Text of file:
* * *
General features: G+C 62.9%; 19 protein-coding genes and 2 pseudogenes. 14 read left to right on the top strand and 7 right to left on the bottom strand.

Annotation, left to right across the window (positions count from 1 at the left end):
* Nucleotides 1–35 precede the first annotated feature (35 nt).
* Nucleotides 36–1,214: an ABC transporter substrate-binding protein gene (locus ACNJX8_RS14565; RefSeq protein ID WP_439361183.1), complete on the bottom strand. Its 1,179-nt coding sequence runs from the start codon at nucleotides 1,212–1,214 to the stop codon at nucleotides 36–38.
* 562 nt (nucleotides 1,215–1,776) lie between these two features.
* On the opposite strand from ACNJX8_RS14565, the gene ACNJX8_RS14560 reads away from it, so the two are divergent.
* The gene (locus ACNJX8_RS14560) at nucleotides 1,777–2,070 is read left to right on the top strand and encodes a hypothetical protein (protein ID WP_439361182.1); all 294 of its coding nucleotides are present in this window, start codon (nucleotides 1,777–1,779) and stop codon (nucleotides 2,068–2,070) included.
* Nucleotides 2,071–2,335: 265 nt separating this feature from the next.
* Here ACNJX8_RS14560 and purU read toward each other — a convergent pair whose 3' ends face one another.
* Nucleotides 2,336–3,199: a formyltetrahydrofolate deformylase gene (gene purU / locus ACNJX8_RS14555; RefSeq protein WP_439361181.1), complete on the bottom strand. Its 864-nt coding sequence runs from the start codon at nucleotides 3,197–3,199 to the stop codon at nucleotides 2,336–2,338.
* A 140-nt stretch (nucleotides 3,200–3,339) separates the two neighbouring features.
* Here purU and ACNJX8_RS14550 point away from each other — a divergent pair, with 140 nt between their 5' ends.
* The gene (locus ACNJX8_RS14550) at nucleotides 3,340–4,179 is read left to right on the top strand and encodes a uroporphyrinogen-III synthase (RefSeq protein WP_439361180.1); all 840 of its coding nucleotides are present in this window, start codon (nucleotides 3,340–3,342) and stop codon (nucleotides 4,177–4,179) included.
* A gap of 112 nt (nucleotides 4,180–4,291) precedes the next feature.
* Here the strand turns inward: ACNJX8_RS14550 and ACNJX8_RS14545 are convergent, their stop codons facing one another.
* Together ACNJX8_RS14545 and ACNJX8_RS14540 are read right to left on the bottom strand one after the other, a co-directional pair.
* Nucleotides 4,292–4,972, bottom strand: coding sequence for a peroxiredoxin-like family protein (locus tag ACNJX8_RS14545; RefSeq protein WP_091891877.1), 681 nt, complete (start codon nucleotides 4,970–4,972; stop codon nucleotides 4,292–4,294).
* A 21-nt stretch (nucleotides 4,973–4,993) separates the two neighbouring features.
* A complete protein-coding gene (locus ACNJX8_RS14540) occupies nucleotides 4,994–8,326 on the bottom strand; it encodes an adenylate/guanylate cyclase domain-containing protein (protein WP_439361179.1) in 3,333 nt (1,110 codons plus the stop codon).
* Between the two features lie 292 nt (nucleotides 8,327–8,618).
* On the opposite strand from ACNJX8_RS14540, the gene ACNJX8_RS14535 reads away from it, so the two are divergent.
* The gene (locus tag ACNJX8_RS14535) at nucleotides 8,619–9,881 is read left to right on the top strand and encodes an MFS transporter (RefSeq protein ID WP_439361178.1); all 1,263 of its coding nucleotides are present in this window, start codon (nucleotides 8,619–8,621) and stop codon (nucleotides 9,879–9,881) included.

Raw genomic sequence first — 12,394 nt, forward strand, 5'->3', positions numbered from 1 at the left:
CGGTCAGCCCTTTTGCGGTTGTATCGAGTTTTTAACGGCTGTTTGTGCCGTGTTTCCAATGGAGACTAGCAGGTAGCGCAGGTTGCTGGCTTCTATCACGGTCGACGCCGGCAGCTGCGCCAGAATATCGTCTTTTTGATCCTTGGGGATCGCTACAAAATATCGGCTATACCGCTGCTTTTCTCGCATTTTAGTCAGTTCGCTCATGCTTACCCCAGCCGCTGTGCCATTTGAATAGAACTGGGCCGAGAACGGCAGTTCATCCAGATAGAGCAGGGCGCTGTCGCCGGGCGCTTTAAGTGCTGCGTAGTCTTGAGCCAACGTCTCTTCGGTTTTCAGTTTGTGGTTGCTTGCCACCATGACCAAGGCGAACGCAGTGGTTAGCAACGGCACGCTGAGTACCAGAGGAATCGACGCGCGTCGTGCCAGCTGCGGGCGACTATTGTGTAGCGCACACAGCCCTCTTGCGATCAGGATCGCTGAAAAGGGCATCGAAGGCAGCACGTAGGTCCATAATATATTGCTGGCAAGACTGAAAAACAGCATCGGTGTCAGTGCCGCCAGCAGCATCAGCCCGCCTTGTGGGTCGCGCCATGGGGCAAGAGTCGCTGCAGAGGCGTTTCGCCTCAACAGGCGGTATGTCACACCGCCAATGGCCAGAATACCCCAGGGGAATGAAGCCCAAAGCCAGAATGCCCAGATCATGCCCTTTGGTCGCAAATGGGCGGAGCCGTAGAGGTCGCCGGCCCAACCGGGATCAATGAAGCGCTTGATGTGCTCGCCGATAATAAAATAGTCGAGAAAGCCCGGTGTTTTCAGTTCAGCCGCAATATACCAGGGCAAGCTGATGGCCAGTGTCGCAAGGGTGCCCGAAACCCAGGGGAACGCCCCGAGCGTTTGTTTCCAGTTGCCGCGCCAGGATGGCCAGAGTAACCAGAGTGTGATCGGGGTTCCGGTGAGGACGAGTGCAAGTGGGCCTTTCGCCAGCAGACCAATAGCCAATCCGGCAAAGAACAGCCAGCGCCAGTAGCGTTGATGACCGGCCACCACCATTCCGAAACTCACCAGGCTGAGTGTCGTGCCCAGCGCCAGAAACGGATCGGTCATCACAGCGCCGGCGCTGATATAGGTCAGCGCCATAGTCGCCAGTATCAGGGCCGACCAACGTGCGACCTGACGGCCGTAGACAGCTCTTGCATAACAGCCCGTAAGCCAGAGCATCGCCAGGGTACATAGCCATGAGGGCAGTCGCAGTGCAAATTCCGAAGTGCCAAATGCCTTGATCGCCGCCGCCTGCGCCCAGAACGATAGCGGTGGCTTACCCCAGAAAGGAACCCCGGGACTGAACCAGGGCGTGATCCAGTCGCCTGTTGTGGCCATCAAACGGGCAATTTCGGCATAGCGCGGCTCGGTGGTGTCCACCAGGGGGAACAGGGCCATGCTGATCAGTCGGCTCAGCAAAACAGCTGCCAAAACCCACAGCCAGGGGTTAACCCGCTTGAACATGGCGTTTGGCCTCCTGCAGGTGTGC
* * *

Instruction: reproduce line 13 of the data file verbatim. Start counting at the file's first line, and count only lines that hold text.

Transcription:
* The gene (locus ACNJX8_RS14550) at nucleotides 3,340–4,179 is read left to right on the top strand and encodes a uroporphyrinogen-III synthase (RefSeq protein WP_439361180.1); all 840 of its coding nucleotides are present in this window, start codon (nucleotides 3,340–3,342) and stop codon (nucleotides 4,177–4,179) included.